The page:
Genitourinary Tuberculosis

  • James E. Gow


Tuberculosis is a disease that has been known for many thousands of years, because the remains of ancient skeletons have shown the characteristic changes of tuberculosis. It is a disease that used to carry a high mortality, indeed, very little progress was made until the discovery of the antituberculous drugs, particularly streptomycin in 1943, isoniazid in 1952, and rifampicin in 1966.


Tuberculosis Bacillus Streptomycin Prednisolone Digoxin 


Unable to display preview. Download preview PDF.

Unable to display preview. Download preview PDF.


  1. 1.
    Sutherland I: Recent studies in the epidemiology of tuberculosis based on the risk of being infected by the tubercle bacillus. Adv Tuberc Res 19:1, 1976.PubMedGoogle Scholar
  2. 2.
    Grosset J: The sterilising value of rifampicin and pyrazinamide in experimental short course chemotherapy. Tubercle 59:287, 1978.CrossRefGoogle Scholar
  3. 3.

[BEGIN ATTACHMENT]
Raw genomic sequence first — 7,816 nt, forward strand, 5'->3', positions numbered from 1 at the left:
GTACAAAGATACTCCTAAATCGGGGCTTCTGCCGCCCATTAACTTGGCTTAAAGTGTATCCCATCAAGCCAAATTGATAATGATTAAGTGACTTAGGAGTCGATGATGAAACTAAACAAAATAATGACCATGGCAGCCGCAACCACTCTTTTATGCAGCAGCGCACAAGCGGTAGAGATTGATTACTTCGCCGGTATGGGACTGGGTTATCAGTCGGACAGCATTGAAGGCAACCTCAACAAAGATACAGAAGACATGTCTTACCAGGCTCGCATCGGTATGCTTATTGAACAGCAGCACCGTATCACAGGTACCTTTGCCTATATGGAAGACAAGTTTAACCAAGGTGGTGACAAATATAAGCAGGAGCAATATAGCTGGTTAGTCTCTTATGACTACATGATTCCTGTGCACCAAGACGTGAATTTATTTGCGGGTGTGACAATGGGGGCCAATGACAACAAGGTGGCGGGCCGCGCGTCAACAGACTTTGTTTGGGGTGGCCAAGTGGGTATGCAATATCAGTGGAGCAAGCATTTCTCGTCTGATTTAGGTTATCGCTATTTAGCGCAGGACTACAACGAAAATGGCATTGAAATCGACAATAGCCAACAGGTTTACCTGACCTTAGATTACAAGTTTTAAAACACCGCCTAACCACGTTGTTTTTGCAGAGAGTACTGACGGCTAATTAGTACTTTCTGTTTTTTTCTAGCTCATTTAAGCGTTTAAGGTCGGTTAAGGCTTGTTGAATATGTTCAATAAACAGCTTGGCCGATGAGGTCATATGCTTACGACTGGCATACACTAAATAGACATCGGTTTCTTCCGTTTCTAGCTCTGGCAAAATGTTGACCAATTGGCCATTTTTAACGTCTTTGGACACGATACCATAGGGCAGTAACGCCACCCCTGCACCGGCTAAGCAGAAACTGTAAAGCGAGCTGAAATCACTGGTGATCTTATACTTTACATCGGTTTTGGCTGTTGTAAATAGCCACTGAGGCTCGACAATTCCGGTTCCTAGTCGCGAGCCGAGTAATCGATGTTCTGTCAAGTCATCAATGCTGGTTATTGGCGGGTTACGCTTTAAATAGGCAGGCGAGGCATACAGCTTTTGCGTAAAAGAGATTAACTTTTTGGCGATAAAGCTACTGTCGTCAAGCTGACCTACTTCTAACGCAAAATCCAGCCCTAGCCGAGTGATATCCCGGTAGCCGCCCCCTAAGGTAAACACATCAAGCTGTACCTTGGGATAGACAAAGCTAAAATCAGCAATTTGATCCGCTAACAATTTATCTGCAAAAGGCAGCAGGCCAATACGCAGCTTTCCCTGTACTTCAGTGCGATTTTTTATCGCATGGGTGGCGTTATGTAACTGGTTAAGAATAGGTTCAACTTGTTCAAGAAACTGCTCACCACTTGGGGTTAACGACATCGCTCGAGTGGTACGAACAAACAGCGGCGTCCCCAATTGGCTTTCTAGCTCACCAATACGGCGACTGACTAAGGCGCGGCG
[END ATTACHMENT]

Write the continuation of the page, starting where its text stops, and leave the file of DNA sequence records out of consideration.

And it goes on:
Mitchison DA: Treatment of tuberculosis. JR Coll Physic (London) 14:91, 1980.Google Scholar
  4. 4.
    British Thoracic Association: Short course therapy in pulmonary tuberculosis. Lancet 1:1182, 1980.Google Scholar
  5. 5.
    McAllister WAC, Thompson PJ, Al-Habet SM, Rogers HJ: Rifampicin reduces effectiveness and bio-availability of prednisolone. Br Med J 286:923, 1983.CrossRefGoogle Scholar
  6. 6.
    Osterhage HR, Fischer U, Barbensak K: Positive histological tuberculous findings despite stable sterility of the urine on culture. Eur Urol 6(2):116, 1980.PubMedGoogle Scholar
  7. 7.
    Gow JG, Barbosa S: Genito-urinary tuberculosis — a study of 1117 cases over a period of 34 years. Br J Urol 56:449, 1984.PubMedCrossRefGoogle Scholar

Copyright information

© Kluwer Academic Publishers 1991

Authors and Affiliations

  • James E. Gow

There are no affiliations available

Personalised recommendations